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Argentina'sbanks have been reluctant to provide long-term loans over the past few years, but that is expected to change.  Here Torre Galicia in Buenos Aires, headquarters of Banco Galicia. (Photo: Elsapucai)
Wednesday, February 3, 2016
Perspectives

Argentina Banks: Outlook Improves


Argentina’s banks set to improve under Macri’s presidency, experts say.

BY FINANCIAL SERVICES ADVISOR
Inter-American Dialogue

Argentina’s central bank is moving ahead with an initiative to increase the country’s mortgage lending as part of President Mauricio Macri’s pledge to offer one million mortgages during his term. The plan is among the latest moves, which include the lifting of currency controls, that the government has made since Macri took office in December aiming to reverse years of heterodox economic policy. How will boosting the level of mortgage loans affect the country’s financial sector? To what extent do Argentines trust banks, and how may that level of confidence change during Macri’s administration? How are Argentina’s banks, and their customers, most likely to fare under the country’s new president?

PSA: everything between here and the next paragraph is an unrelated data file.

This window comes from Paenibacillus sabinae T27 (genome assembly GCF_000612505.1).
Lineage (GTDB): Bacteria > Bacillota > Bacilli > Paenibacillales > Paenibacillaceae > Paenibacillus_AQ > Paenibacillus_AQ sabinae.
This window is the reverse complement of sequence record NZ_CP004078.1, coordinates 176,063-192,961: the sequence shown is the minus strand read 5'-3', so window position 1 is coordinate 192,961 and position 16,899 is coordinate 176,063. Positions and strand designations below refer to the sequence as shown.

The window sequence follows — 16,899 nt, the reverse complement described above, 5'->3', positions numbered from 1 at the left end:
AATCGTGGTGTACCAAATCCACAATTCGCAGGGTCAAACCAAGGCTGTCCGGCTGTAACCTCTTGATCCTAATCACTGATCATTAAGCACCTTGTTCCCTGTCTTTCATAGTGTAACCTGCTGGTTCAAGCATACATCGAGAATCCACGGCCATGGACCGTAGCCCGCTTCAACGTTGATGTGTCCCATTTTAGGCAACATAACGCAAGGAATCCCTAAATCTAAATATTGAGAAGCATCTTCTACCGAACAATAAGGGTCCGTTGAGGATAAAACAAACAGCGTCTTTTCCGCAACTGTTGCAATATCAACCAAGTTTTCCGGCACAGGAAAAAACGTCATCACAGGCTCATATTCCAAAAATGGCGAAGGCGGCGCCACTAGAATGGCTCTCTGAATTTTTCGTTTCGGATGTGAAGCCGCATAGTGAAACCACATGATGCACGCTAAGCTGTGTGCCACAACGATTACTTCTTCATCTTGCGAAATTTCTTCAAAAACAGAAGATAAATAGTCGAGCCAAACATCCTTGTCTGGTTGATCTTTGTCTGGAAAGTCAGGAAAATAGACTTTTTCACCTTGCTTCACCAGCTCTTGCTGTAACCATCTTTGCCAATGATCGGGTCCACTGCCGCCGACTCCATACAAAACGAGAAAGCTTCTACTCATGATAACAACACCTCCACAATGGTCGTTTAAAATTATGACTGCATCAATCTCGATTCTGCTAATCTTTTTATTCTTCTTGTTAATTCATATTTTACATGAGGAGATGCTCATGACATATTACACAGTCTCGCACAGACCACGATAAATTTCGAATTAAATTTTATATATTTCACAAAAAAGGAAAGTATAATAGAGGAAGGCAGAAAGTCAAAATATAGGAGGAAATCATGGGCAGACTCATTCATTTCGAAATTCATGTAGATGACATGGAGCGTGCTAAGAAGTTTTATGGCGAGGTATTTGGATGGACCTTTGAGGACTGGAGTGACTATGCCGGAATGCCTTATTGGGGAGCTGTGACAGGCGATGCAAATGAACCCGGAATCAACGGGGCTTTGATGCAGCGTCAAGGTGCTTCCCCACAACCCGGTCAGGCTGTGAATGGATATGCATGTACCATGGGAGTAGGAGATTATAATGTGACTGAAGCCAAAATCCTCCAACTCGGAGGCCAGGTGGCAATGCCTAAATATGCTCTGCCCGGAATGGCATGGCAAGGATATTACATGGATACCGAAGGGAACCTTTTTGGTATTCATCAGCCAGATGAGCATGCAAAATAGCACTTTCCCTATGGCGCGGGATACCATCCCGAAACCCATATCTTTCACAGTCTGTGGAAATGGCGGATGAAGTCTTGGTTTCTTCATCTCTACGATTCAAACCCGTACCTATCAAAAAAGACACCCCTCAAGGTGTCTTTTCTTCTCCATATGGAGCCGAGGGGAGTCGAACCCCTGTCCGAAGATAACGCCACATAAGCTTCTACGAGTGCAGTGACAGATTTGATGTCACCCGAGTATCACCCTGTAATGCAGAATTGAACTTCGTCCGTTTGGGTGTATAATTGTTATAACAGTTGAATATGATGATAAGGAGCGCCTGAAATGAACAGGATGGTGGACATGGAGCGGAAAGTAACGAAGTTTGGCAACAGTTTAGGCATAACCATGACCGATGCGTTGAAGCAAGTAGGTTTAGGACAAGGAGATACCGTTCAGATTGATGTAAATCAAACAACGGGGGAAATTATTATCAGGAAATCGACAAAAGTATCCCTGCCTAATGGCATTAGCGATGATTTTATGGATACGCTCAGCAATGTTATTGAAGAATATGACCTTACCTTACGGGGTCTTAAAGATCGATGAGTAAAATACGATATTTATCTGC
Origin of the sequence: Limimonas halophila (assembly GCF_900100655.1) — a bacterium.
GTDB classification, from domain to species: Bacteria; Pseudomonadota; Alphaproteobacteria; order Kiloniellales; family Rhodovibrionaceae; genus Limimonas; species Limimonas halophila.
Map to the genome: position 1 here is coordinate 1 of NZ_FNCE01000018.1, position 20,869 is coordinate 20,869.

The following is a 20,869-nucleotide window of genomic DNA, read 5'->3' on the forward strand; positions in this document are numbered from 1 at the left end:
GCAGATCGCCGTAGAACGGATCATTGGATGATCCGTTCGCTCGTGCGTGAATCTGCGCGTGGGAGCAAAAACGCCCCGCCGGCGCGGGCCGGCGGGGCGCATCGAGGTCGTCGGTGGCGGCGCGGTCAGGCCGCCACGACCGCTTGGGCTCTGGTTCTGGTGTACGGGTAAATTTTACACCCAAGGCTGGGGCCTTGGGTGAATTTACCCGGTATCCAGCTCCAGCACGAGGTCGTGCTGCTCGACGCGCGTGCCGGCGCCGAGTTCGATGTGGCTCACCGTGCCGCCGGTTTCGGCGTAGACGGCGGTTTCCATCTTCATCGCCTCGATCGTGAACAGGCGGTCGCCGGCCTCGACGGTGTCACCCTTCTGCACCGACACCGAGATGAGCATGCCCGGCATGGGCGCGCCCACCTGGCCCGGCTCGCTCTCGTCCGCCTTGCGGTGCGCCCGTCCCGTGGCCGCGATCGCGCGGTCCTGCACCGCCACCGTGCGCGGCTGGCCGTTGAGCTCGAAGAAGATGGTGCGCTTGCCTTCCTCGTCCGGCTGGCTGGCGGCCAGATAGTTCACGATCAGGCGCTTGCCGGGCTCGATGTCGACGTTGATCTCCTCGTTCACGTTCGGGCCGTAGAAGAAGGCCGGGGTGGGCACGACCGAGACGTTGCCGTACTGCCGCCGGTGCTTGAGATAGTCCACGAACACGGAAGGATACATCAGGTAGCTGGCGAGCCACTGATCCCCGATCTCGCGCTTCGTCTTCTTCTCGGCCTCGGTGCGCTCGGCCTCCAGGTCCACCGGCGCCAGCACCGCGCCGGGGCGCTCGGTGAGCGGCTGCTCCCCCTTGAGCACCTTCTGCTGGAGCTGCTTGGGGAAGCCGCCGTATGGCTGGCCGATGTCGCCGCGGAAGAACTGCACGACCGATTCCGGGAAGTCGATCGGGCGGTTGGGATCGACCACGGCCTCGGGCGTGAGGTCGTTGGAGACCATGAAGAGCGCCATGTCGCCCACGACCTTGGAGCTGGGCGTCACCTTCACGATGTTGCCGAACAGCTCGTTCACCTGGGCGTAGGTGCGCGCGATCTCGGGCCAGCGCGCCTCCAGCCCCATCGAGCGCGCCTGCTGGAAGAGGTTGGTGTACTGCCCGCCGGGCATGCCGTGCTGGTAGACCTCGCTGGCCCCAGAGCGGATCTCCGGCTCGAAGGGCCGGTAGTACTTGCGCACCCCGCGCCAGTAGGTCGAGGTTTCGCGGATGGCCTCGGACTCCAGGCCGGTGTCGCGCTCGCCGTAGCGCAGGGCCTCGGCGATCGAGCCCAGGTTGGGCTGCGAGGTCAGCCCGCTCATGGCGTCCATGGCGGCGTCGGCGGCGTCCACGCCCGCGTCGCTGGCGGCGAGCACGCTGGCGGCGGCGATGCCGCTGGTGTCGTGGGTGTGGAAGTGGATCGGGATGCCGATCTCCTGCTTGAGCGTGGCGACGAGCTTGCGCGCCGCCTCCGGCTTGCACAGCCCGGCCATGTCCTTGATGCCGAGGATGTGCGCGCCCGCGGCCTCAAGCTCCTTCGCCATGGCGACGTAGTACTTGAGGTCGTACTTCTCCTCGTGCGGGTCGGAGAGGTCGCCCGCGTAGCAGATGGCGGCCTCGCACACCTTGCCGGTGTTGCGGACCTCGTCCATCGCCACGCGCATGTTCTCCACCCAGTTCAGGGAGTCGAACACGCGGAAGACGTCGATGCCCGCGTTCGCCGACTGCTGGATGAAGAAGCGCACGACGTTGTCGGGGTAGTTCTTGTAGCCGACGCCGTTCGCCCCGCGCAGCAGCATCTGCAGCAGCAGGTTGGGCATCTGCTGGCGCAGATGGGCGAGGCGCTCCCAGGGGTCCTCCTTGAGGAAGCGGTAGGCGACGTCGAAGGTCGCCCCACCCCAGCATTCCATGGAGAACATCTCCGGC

Alejandro Dillon, managing partner at Columbus Merchant Banking: The main issue for Argentina is that it has changed its regime, from 12 years of soft democracy under the Kirchner family to a renewed republic under the Macri Administration. This huge transformation has changed the expectations of the majority of society, creating high confidence in the new administration with a positive business and investment climate. Therefore the Ministry of Economy and the central bank are developing a new plan to get Argentina back to ‘normal.’ While the exit from the fixed exchange rate, or Cepo, was a real success, the government has many challenges ahead. It must reduce subsidies and public spending to recover fiscal surplus, reduce inflation, get final agreement with the ‘holdouts,’ access international financial markets and increase FDI. But Macri is developing strong teams to face all these fronts. The Argentine financial system is very healthy and well capitalized, plus the level of mortgages are very low, so any increase will be beneficial for the industry and thus for the economy. All these issues will help the government’s initiative for mortgage lending. Customers will demand mortgage loans and investment products from banks when long-term financing is available. This will create a big opportunity for banks and the real estate market. It will be key for customers and banks that Argentina quickly develops its local capital markets and also gets international financing. In my opinion, markets are reacting—both locally and globally—very positively to this new scenario. There is widespread consensus that the Macri’s administration is in the right direction with its economic policies to get Argentina back on the global radar screen, and thus the business climate will continue improving.